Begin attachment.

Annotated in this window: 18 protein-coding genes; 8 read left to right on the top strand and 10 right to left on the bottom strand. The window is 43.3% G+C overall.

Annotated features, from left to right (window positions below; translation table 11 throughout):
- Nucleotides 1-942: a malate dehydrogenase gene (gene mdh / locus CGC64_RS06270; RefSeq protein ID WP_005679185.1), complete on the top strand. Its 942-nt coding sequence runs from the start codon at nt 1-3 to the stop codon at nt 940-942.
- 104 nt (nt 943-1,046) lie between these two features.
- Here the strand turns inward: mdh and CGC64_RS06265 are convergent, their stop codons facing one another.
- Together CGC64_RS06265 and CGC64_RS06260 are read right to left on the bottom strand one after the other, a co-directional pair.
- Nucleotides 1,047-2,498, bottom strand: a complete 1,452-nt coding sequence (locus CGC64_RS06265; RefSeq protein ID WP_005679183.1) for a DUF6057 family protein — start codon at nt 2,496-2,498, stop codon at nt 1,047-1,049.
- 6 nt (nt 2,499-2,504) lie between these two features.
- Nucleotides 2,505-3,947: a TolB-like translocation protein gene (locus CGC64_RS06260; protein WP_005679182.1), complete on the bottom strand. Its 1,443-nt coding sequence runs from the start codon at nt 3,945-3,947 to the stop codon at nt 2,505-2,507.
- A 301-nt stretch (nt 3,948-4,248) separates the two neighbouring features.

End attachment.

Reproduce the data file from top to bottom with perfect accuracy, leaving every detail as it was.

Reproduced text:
Annotated in this window: 18 protein-coding genes; 8 read left to right on the top strand and 10 right to left on the bottom strand. The window is 43.3% G+C overall.

Annotated features, from left to right (window positions below; translation table 11 throughout):
- Nucleotides 1-942: a malate dehydrogenase gene (gene mdh / locus CGC64_RS06270; RefSeq protein ID WP_005679185.1), complete on the top strand. Its 942-nt coding sequence runs from the start codon at nt 1-3 to the stop codon at nt 940-942.
- 104 nt (nt 943-1,046) lie between these two features.
- Here the strand turns inward: mdh and CGC64_RS06265 are convergent, their stop codons facing one another.
- Together CGC64_RS06265 and CGC64_RS06260 are read right to left on the bottom strand one after the other, a co-directional pair.
- Nucleotides 1,047-2,498, bottom strand: a complete 1,452-nt coding sequence (locus CGC64_RS06265; RefSeq protein ID WP_005679183.1) for a DUF6057 family protein — start codon at nt 2,496-2,498, stop codon at nt 1,047-1,049.
- 6 nt (nt 2,499-2,504) lie between these two features.
- Nucleotides 2,505-3,947: a TolB-like translocation protein gene (locus CGC64_RS06260; protein WP_005679182.1), complete on the bottom strand. Its 1,443-nt coding sequence runs from the start codon at nt 3,945-3,947 to the stop codon at nt 2,505-2,507.
- A 301-nt stretch (nt 3,948-4,248) separates the two neighbouring features.